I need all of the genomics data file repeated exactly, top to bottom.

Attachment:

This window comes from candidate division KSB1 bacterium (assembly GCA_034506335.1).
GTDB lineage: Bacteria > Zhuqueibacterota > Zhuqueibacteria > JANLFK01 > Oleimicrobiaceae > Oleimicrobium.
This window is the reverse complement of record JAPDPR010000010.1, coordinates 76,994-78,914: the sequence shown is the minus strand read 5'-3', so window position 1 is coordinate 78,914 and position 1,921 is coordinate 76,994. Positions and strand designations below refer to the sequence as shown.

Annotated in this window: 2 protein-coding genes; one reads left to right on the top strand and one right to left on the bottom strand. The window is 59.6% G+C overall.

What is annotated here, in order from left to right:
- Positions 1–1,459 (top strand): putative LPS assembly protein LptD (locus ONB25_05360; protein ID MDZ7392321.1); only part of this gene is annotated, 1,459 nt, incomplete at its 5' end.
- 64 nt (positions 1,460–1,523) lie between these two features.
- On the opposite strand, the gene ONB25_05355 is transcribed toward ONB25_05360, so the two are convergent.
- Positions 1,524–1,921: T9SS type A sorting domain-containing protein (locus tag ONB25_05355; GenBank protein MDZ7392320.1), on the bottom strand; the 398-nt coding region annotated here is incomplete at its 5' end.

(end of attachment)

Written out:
This window comes from candidate division KSB1 bacterium (assembly GCA_034506335.1).
GTDB lineage: Bacteria > Zhuqueibacterota > Zhuqueibacteria > JANLFK01 > Oleimicrobiaceae > Oleimicrobium.
This window is the reverse complement of record JAPDPR010000010.1, coordinates 76,994-78,914: the sequence shown is the minus strand read 5'-3', so window position 1 is coordinate 78,914 and position 1,921 is coordinate 76,994. Positions and strand designations below refer to the sequence as shown.

Annotated in this window: 2 protein-coding genes; one reads left to right on the top strand and one right to left on the bottom strand. The window is 59.6% G+C overall.

What is annotated here, in order from left to right:
- Positions 1–1,459 (top strand): putative LPS assembly protein LptD (locus ONB25_05360; protein ID MDZ7392321.1); only part of this gene is annotated, 1,459 nt, incomplete at its 5' end.
- 64 nt (positions 1,460–1,523) lie between these two features.
- On the opposite strand, the gene ONB25_05355 is transcribed toward ONB25_05360, so the two are convergent.
- Positions 1,524–1,921: T9SS type A sorting domain-containing protein (locus tag ONB25_05355; GenBank protein MDZ7392320.1), on the bottom strand; the 398-nt coding region annotated here is incomplete at its 5' end.